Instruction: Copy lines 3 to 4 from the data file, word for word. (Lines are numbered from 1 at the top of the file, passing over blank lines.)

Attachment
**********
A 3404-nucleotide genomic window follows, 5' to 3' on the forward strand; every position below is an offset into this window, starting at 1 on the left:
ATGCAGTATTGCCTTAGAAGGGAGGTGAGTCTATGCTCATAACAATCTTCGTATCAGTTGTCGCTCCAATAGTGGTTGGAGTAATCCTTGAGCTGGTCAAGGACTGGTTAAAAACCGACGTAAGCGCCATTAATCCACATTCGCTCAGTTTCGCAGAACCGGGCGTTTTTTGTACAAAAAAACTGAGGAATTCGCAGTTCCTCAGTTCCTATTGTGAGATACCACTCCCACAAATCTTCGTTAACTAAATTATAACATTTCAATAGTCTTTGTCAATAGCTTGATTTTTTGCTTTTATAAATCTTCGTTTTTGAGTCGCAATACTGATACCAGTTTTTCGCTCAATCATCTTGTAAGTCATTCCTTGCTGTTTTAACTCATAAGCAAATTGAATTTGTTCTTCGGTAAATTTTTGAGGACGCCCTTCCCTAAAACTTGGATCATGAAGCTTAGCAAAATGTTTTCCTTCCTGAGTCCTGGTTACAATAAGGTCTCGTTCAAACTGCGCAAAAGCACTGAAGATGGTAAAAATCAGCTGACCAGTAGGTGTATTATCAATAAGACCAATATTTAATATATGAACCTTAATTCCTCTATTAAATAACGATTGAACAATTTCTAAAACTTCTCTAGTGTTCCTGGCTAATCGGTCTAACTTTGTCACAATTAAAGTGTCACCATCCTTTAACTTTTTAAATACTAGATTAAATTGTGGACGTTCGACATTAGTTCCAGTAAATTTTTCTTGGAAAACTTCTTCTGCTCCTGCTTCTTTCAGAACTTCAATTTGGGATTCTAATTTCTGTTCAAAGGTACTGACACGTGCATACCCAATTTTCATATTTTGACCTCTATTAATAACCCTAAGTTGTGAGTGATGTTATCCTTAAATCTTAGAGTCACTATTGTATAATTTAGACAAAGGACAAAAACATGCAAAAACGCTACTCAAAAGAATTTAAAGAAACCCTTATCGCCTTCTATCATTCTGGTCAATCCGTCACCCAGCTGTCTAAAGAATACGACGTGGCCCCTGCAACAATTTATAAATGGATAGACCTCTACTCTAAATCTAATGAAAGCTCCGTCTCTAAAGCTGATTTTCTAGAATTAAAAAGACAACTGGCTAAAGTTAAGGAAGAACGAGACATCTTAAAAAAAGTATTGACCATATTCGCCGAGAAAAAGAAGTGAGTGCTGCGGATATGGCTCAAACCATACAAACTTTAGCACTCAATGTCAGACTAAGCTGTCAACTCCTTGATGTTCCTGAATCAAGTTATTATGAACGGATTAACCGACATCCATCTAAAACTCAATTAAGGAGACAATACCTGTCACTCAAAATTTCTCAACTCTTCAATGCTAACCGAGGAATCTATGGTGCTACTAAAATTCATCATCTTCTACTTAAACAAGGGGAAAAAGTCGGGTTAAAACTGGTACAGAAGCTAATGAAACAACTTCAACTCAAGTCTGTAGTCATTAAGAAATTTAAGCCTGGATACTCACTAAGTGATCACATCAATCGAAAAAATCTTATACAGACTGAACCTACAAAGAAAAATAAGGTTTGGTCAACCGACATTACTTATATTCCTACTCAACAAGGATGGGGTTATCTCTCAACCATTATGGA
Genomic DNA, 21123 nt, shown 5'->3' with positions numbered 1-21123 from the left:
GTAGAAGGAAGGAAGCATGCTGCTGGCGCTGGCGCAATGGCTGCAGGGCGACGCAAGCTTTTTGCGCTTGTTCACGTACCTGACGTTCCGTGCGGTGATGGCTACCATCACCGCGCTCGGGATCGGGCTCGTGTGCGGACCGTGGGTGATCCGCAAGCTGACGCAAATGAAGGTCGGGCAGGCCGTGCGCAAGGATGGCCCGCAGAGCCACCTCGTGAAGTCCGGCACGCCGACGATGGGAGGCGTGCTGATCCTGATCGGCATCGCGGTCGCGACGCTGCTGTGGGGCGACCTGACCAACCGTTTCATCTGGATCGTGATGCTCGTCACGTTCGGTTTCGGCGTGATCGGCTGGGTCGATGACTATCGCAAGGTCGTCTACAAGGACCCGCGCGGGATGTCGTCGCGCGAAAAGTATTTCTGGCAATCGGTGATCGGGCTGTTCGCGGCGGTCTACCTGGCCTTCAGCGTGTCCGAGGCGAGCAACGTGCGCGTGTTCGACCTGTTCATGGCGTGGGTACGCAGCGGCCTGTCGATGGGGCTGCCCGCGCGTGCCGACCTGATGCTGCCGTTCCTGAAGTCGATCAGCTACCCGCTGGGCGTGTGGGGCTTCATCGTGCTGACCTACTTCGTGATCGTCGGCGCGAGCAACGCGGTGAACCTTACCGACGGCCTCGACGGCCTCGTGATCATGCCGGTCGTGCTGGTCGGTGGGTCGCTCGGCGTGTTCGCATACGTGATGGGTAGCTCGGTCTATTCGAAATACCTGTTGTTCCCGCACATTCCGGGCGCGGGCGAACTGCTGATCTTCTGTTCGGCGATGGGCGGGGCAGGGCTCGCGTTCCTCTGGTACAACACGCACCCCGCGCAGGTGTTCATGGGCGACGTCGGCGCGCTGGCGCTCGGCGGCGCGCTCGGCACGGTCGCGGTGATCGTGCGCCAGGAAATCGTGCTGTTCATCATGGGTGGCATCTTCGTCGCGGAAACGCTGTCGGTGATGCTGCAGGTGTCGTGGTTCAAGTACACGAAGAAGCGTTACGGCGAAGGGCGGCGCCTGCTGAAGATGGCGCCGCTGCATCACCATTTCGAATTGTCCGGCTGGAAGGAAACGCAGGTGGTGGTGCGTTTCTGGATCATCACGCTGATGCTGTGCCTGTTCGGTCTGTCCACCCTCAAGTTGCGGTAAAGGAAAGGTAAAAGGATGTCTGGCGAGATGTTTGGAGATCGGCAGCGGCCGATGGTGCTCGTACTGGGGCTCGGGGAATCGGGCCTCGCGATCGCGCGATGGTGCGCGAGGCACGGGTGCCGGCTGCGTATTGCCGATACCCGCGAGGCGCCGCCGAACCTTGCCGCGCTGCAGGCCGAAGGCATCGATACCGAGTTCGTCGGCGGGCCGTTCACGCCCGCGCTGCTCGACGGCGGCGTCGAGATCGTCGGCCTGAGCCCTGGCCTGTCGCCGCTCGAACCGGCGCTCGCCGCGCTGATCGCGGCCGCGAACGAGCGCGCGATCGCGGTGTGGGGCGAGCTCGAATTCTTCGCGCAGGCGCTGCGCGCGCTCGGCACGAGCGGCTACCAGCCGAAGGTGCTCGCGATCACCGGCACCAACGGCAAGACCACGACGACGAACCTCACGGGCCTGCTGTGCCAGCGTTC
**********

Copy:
Genomic DNA, 21123 nt, shown 5'->3' with positions numbered 1-21123 from the left:
GTAGAAGGAAGGAAGCATGCTGCTGGCGCTGGCGCAATGGCTGCAGGGCGACGCAAGCTTTTTGCGCTTGTTCACGTACCTGACGTTCCGTGCGGTGATGGCTACCATCACCGCGCTCGGGATCGGGCTCGTGTGCGGACCGTGGGTGATCCGCAAGCTGACGCAAATGAAGGTCGGGCAGGCCGTGCGCAAGGATGGCCCGCAGAGCCACCTCGTGAAGTCCGGCACGCCGACGATGGGAGGCGTGCTGATCCTGATCGGCATCGCGGTCGCGACGCTGCTGTGGGGCGACCTGACCAACCGTTTCATCTGGATCGTGATGCTCGTCACGTTCGGTTTCGGCGTGATCGGCTGGGTCGATGACTATCGCAAGGTCGTCTACAAGGACCCGCGCGGGATGTCGTCGCGCGAAAAGTATTTCTGGCAATCGGTGATCGGGCTGTTCGCGGCGGTCTACCTGGCCTTCAGCGTGTCCGAGGCGAGCAACGTGCGCGTGTTCGACCTGTTCATGGCGTGGGTACGCAGCGGCCTGTCGATGGGGCTGCCCGCGCGTGCCGACCTGATGCTGCCGTTCCTGAAGTCGATCAGCTACCCGCTGGGCGTGTGGGGCTTCATCGTGCTGACCTACTTCGTGATCGTCGGCGCGAGCAACGCGGTGAACCTTACCGACGGCCTCGACGGCCTCGTGATCATGCCGGTCGTGCTGGTCGGTGGGTCGCTCGGCGTGTTCGCATACGTGATGGGTAGCTCGGTCTATTCGAAATACCTGTTGTTCCCGCACATTCCGGGCGCGGGCGAACTGCTGATCTTCTGTTCGGCGATGGGCGGGGCAGGGCTCGCGTTCCTCTGGTACAACACGCACCCCGCGCAGGTGTTCATGGGCGACGTCGGCGCGCTGGCGCTCGGCGGCGCGCTCGGCACGGTCGCGGTGATCGTGCGCCAGGAAATCGTGCTGTTCATCATGGGTGGCATCTTCGTCGCGGAAACGCTGTCGGTGATGCTGCAGGTGTCGTGGTTCAAGTACACGAAGAAGCGTTACGGCGAAGGGCGGCGCCTGCTGAAGATGGCGCCGCTGCATCACCATTTCGAATTGTCCGGCTGGAAGGAAACGCAGGTGGTGGTGCGTTTCTGGATCATCACGCTGATGCTGTGCCTGTTCGGTCTGTCCACCCTCAAGTTGCGGTAAAGGAAAGGTAAAAGGATGTCTGGCGAGATGTTTGGAGATCGGCAGCGGCCGATGGTGCTCGTACTGGGGCTCGGGGAATCGGGCCTCGCGATCGCGCGATGGTGCGCGAGGCACGGGTGCCGGCTGCGTATTGCCGATACCCGCGAGGCGCCGCCGAACCTTGCCGCGCTGCAGGCCGAAGGCATCGATACCGAGTTCGTCGGCGGGCCGTTCACGCCCGCGCTGCTCGACGGCGGCGTCGAGATCGTCGGCCTGAGCCCTGGCCTGTCGCCGCTCGAACCGGCGCTCGCCGCGCTGATCGCGGCCGCGAACGAGCGCGCGATCGCGGTGTGGGGCGAGCTCGAATTCTTCGCGCAGGCGCTGCGCGCGCTCGGCACGAGCGGCTACCAGCCGAAGGTGCTCGCGATCACCGGCACCAACGGCAAGACCACGACGACGAACCTCACGGGCCTGCTGTGCCAGCGTTC